> they think their expertise and interests qualifies them to get involved
> in. I would agree that this is a much looser way of teamwork. It sounds
> like a good thing to do in a project for which the requirements are not
> static, and again, I see this as having much value in a lot of what goes
> on in agile projects.
> > When the team is all remote from each other, these discussions are
> > difficult to have. I'm not sure how you'd come up with a coherent
> > architecture and design in that situation, nor how you'd coordinate
> > the task and work breakdown. What I see most often is a much more
> > command and control approach, where work is handed much out as you
> > contemplate. That is not what I'd call an Agile approach at all.
> I don't see why your assertion should have to be so. Admittedly, there
> are tasks that have to get done that will require the collocated
> participation of two or more team members, and they will naturally
> collocate to undertake these tasks. However, it is still my belief that
> much (usually most) of what goes on in a project can be done with equal
> effect in a distributed environment. If I take a user story that
> involves the creation of some type of application, algorithm, or
> business process, I really don't see that so long as I have access to
> the development code base and documentation I need, and the people I
> need to talk to over IM, email, Skype, or phone, that I would
> necessarily be at a disadvantage to other team members, so long as they
> used these same methods to get the job done.
> I may agree that there are times (not for anything I would get involved
> in) that for the pace of change, two of more resources might derive some
> benefit from collocation. Such ideas, changing from one minute to the
> next, would be in a most embryonic state, and one can forget about
> writing a single line of code, or establishing a single process in
> relation to them. Ideas of that immaturity are far too volatile to get
> more than the prime stakeholders (possibly customer CEO's and the
> project's lead consultants) involved.
> It might be good to have a speaker phone handy which will allow members
> to lazily connect or contribute when the conversation drifts into topics
> that might be of interest to various remote resources as would be
> dictated by the natural flow of the conversation. A stenographer would
> transcribe the conversation in real-time, and publish this conversation,
> or minutes thereof to, say, an IRC channel, giving interested parties
> the opportunity to contribute without having to remain connected to the
> conference call. Additionally, the prime stake holders might want to
> contact a remote resource to elicit advice when they have a question.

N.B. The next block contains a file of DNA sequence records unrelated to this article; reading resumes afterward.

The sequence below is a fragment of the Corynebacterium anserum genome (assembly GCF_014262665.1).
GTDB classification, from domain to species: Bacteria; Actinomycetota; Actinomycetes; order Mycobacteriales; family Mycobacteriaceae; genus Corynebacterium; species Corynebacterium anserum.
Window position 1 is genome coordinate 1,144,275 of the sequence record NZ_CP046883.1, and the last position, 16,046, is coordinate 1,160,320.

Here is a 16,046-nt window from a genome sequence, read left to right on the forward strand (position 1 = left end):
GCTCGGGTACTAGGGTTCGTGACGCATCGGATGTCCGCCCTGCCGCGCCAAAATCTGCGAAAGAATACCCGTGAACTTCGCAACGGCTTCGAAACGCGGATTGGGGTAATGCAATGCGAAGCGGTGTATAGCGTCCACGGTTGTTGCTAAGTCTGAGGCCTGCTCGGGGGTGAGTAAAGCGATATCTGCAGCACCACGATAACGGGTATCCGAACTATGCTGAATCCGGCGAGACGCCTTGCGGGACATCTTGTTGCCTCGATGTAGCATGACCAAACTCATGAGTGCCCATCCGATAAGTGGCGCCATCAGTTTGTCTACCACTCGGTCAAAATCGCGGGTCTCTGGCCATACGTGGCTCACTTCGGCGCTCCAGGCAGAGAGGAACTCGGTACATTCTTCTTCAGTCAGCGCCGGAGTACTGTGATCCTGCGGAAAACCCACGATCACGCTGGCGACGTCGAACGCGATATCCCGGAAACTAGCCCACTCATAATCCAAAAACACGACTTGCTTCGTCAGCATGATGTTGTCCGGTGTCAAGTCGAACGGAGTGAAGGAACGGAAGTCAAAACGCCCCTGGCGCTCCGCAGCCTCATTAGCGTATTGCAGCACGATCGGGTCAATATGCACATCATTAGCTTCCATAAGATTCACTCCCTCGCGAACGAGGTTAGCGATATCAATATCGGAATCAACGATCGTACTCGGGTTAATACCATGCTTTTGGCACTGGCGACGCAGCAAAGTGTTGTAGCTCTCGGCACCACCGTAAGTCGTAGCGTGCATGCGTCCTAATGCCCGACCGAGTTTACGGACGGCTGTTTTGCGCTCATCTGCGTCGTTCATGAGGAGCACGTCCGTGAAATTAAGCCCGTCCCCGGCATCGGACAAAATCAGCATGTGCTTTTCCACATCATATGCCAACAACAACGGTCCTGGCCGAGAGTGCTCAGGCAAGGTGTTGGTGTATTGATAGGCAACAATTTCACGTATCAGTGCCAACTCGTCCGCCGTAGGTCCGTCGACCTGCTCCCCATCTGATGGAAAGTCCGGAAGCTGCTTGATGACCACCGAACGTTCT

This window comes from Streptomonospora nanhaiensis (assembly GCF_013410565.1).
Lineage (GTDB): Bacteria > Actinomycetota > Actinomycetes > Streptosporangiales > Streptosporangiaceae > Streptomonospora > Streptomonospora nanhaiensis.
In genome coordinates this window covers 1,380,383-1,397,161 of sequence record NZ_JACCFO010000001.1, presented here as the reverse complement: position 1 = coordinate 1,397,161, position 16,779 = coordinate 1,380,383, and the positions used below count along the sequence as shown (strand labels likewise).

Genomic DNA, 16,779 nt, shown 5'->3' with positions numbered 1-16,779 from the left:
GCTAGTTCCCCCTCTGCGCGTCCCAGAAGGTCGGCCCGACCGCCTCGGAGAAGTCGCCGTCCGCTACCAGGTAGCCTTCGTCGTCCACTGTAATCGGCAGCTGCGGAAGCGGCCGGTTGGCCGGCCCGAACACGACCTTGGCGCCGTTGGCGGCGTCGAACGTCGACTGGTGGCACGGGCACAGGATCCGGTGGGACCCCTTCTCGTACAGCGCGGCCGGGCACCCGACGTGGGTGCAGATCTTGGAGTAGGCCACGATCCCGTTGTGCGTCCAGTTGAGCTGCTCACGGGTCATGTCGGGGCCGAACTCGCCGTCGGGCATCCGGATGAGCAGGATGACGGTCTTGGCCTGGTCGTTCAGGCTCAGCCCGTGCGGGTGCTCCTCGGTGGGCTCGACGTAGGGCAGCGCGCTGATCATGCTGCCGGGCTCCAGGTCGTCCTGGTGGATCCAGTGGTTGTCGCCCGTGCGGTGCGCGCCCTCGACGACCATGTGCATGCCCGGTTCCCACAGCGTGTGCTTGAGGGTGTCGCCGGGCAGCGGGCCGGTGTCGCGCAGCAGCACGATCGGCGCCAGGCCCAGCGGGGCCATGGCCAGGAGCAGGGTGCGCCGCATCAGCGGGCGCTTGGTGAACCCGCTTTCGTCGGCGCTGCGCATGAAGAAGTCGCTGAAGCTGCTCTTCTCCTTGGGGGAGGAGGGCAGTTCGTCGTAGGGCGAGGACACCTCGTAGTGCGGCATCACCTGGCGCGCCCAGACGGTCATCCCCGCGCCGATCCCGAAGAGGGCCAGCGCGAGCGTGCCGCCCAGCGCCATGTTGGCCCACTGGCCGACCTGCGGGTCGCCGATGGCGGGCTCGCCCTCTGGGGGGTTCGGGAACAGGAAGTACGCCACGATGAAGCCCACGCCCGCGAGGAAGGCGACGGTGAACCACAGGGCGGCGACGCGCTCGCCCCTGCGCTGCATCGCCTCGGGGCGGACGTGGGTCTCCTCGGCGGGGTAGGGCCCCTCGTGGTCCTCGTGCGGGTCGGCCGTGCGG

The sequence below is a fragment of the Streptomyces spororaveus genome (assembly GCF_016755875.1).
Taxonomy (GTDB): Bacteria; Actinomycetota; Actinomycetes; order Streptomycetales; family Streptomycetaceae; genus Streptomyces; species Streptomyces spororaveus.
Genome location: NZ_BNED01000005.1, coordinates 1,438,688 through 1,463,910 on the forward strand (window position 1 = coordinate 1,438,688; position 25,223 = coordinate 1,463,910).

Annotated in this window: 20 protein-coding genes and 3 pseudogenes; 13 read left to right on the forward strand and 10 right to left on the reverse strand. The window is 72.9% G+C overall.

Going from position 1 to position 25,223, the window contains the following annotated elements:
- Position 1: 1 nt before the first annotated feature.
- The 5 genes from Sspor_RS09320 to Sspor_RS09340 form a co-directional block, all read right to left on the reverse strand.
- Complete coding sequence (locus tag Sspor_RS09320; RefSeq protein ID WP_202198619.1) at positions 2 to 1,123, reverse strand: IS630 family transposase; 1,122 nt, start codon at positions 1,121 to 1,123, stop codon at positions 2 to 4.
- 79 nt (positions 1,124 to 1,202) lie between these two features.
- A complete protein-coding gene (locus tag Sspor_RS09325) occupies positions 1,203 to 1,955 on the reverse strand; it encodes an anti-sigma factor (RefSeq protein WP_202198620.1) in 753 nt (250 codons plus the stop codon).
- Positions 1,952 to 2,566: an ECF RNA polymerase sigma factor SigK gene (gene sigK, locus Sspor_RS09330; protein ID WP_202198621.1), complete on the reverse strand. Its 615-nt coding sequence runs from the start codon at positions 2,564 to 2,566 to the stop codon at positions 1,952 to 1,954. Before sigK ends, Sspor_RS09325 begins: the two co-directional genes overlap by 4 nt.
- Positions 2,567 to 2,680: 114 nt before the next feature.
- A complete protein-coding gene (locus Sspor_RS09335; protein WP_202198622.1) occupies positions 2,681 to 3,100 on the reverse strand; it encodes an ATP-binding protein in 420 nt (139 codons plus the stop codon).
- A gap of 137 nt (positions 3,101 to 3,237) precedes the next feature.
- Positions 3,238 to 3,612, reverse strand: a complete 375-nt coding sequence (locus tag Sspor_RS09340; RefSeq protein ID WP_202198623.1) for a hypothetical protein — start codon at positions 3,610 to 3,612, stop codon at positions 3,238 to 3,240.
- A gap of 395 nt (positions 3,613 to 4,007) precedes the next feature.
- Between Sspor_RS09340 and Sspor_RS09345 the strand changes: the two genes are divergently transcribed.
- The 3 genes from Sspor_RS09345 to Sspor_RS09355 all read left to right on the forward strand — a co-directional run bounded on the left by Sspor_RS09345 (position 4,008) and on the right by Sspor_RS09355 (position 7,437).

> As the customer is continually involved in the project, they would have
> to be aware, and accepting of the communications channels that exist by
> virtue of the geographically distributed nature of the project's
> composition. I believe that the customer acceptance barrier, to me, may
> be more difficult to surmount than convincing the members of this mail
> group of the possibility that remote teaming is an Agile attribute that
> gets the job done.
> Might this work? Might this not work?
- Here here Ron! Remote teamwork may be possible but it certainly
isn't ideal. Close collaboration without co-location is a
compromise, sometimes an essential one, but not one you'd advocate
as part of any methodology.
I sometimes like to think of this in terms of new business
startups. How many people would start a business and think, "I
know, let's base our development teams in multiple locations and
have the business owners of the product we're building in a
different place to the developers." For logistical reasons, sales
and other field-based teams maybe, for product development I think
--- In firstname.lastname@example.org, Ron Jeffries
> Hello, Owen. On Sunday, June 3, 2007, at 11:01:30 PM, you wrote:
> > I realise that many people aren't in my position such that they
> > want hard facts to decide. Many are going to trust the opinionsof other
> > people they may think have seasoned opinions, because theyhaven't got
> > the time or the interest to decide for themselves. However, ifJohn
> > Kern's business, as a case in point, can demonstrate that the usepossible,
> > communications tools to facilitate a remote team discussion is
> > then shouldn't the Agile community be a little less hard onremote
> > teaming?want
> Owen, even Jon said that together would be better. Why would we
> to recommend something that wasn't the best we know?
> Ron Jeffries
> The fact that we know more today, and are more capable today,
> is good news about today, not bad news about yesterday.